1968 – VA fends off takeover attempts
From the very beginning, there were times when the directors were faced with difficult financial crises. Many were in the early years, and all of them were eventually resolved.
In the late 1960s, however, two very serious crises nearly ended Vail Associates.
In September 1968, James A. Krentler made a tender offer to buy Vail Associates – and nearly pulled it off. The documents required to ensure control were mishandled in Vail’s office. If it wasn’t for some last-minute scrambling on the part of some Vail directors and important investors who rallied their friends to hang onto their stock, Krentler might have been successful. Krentler did control enough shares, though, to put two of his supporters, John Amato and Jack Mankaymer, on the board of directors.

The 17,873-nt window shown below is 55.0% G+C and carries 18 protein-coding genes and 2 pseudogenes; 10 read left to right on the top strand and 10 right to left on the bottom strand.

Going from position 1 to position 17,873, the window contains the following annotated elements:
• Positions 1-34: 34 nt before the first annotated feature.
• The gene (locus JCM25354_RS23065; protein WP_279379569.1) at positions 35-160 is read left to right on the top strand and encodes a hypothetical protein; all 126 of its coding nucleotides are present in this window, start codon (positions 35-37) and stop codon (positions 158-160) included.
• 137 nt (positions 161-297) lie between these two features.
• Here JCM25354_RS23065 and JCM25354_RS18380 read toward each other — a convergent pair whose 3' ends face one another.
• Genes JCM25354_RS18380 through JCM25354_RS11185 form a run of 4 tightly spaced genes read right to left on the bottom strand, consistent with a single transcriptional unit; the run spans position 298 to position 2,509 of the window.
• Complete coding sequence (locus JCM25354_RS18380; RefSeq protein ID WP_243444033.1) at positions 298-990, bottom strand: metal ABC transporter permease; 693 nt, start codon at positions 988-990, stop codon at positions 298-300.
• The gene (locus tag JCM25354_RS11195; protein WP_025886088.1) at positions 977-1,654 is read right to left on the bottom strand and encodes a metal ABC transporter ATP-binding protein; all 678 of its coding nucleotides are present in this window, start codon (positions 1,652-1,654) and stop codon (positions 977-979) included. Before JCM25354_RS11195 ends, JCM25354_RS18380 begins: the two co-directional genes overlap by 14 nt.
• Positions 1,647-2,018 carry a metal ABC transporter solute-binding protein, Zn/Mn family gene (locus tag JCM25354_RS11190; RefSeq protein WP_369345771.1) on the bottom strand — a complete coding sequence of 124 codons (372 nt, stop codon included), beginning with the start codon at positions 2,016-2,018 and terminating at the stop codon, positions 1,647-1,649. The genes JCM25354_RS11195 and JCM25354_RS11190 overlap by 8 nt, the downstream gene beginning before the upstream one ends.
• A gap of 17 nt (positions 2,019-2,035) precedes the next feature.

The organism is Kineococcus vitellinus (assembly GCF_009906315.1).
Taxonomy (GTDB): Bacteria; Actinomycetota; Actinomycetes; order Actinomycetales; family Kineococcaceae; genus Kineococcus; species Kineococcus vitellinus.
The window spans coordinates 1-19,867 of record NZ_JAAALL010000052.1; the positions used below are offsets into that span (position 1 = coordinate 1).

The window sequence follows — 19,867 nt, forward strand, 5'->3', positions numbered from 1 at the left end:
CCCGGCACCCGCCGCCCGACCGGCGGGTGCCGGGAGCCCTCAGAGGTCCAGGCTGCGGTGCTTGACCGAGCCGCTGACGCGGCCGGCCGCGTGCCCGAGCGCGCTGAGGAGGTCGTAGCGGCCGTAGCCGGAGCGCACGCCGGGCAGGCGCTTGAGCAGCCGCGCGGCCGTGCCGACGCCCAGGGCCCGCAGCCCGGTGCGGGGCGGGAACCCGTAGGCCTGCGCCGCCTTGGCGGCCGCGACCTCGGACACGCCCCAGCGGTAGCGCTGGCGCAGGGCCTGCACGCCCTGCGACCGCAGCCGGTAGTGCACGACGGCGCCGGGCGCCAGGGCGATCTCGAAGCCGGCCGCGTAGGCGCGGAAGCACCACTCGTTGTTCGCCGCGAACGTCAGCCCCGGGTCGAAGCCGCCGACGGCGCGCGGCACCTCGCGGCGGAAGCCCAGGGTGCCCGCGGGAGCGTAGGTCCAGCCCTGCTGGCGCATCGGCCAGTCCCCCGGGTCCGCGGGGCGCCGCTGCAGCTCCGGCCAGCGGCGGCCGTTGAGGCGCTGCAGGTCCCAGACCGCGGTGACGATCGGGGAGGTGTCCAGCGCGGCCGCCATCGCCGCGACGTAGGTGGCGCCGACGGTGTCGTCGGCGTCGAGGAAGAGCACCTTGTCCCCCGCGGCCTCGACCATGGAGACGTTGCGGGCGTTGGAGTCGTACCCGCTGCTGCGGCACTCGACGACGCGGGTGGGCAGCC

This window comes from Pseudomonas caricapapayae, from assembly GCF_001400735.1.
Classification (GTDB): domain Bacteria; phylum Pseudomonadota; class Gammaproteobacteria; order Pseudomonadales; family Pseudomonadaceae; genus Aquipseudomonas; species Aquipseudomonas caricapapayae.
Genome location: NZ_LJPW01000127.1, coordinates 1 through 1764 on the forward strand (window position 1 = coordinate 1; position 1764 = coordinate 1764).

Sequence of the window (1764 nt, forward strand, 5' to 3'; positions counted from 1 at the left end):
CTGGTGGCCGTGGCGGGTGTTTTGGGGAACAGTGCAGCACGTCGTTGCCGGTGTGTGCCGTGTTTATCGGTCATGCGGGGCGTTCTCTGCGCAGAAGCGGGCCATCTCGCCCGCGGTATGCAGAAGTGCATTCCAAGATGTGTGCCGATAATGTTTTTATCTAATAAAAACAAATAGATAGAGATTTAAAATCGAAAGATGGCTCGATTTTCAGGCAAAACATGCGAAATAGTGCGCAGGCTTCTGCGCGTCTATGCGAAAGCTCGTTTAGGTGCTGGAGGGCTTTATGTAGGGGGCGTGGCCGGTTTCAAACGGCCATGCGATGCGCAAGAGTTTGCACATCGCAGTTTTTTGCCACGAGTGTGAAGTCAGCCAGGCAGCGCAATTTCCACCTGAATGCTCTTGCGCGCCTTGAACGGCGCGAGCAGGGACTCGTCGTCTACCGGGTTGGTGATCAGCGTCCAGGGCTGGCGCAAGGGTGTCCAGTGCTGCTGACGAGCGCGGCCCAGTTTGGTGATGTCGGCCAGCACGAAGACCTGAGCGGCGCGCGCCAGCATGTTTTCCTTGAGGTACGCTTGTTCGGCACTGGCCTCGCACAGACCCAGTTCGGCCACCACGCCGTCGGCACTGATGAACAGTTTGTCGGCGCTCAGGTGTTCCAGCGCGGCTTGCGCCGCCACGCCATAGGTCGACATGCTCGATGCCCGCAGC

The other crisis occurred when Great Western Life of Minneapolis almost foreclosed on a major loan.
As “Moose” Taylor recalls:
“John Murchison called me one Friday evening and told me we had a problem and we had to get together. He set up a meeting at Jack Tweedy’s house for the following Sunday. Vail Associates had borrowed money from Great Western and there was a time frame to pay it back. They probably had some extensions, but I’m not sure of that. There was a final deadline, and they were supposed to call Peter (Seibert) well in advance, warning him about the deadline.
“The crisis developed because very little was done about it. At the meeting on Sunday, I learned the full details. Peter was there and I asked him how this could happen and no one knew about it. Peter had no good answer for this; he just rolled his eyes and shook his head.”
Again, John Murchison, Taylor, C. T. Chenery, Jack Tweedy and one other raised the necessary funds just in the nick of time. It wasn’t easy. It was before the instant transfers that we have today.